More than 70% of procurement and supply chain professionals say their organizations will make major changes to their supply chain strategy in a post-pandemic world, according to research from supply chain business network Procurious, released earlier this month. Changes include expanding their supply base, reducing globalization, and increasing inventory levels, the researchers said.
“We expect to see seismic strategy changes in the months ahead that fundamentally alter the makeup of global supply chains,” Tania Seary, founding chairman and CEO of Procurious, said in a statement announcing the results of the survey, which polled more than 600 procurement and supply chain professionals around the world.
Almost all (97%) of those surveyed said their organizations experienced disruption due to Covid-19, citing decreased demand for products and services, lack of available supply due to production downtime and shutdowns, and logistics and transportation slowdowns and delays as the biggest hurdles. Geographic concerns ranked high as well, with nearly 60% of respondents saying that Fortune 500 companies should reduce globalization by localizing supply chains and bringing manufacturing back home.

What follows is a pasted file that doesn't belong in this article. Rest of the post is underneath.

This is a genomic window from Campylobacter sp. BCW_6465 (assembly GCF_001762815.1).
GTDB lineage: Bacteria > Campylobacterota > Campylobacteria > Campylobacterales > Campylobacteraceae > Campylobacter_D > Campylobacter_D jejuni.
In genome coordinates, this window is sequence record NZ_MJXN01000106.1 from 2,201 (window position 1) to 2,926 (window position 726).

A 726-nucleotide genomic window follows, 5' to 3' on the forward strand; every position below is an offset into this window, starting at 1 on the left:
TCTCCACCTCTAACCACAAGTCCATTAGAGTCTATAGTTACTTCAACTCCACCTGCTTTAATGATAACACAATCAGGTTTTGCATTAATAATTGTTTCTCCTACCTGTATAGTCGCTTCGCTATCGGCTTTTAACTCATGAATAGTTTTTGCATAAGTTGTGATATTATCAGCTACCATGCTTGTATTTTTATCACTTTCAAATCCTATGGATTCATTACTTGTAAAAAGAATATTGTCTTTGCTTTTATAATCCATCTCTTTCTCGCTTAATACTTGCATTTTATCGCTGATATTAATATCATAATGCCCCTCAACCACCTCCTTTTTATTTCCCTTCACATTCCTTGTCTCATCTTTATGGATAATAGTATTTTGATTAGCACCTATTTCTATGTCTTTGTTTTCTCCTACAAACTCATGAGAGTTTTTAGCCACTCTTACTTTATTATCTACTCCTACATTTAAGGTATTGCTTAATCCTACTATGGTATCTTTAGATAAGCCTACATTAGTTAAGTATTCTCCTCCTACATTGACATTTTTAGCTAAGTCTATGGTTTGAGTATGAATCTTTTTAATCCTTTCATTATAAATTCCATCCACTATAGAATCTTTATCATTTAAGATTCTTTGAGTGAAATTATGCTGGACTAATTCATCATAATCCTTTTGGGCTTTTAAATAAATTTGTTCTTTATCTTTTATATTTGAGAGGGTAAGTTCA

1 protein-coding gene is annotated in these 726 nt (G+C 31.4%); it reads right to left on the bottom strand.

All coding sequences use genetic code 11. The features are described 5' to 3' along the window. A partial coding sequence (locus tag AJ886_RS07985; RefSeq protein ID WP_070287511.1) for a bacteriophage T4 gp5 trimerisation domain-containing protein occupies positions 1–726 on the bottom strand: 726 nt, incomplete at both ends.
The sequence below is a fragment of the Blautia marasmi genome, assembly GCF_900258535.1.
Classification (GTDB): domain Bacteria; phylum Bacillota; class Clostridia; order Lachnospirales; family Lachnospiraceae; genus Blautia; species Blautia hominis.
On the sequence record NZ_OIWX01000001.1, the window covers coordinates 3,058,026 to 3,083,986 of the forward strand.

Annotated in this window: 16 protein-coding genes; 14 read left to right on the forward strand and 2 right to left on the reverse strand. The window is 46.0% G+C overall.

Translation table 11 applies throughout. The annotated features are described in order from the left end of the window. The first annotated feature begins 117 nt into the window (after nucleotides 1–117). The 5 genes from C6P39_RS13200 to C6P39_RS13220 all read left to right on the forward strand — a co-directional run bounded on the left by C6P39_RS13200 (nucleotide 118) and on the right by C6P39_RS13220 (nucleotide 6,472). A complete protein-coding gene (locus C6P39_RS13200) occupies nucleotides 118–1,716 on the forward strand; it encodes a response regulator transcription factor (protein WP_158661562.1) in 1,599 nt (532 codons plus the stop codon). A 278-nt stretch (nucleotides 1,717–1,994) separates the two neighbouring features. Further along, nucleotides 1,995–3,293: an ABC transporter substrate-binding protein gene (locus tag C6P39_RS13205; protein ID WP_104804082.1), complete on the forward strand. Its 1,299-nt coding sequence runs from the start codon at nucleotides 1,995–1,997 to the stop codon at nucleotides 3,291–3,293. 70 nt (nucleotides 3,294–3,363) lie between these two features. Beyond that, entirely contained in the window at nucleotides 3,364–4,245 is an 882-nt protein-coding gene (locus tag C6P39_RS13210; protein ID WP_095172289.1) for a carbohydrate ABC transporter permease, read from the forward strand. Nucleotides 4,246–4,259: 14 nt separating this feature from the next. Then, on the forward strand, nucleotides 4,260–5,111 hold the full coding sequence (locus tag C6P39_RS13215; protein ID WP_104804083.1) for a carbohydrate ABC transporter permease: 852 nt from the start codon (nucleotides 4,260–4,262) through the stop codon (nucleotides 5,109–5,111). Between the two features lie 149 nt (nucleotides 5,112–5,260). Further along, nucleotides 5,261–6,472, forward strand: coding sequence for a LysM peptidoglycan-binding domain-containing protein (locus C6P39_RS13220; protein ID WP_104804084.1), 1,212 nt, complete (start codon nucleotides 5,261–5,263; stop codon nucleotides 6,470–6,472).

“For decades, low-cost country sourcing and offshoring was the foundation of global supply chains,” Seary added. “The pandemic has many executives considering reducing globalization—and for good reason. But these changes won’t come easy.”
The 73% of respondents planning large-scale changes to their supply chains say they will:
Expand their supply base (38%)
Shrink their global supply chain and rely on local suppliers (34%)
Increase inventory levels (21%)
Increase financing for key suppliers (9%)
CEOs responding to the survey were more likely to indicate that they will shrink their global supply chains, with 44% saying their companies will take such actions. Making those changes will require “significant investment, commitment, and trial-and-error to get right,” the researchers said.
The survey also revealed uncertainty around when the pandemic-related disruption will peak. More than a third (34%) of business leaders say the worst has come and gone, but nearly half (47%) say the peak impact will occur within the next six months. The remainder said they were unsure of when peak impact would occur.
“The message from frontline practitioners is that the end to these supply chain disruptions is not near,” Seary said. “Most professionals believe the crisis will peak in or after June.”
United Kingdom-based Procurious collected 605 responses to its How Now? Supply Chain Confidence Index survey between April 28 and May 12.
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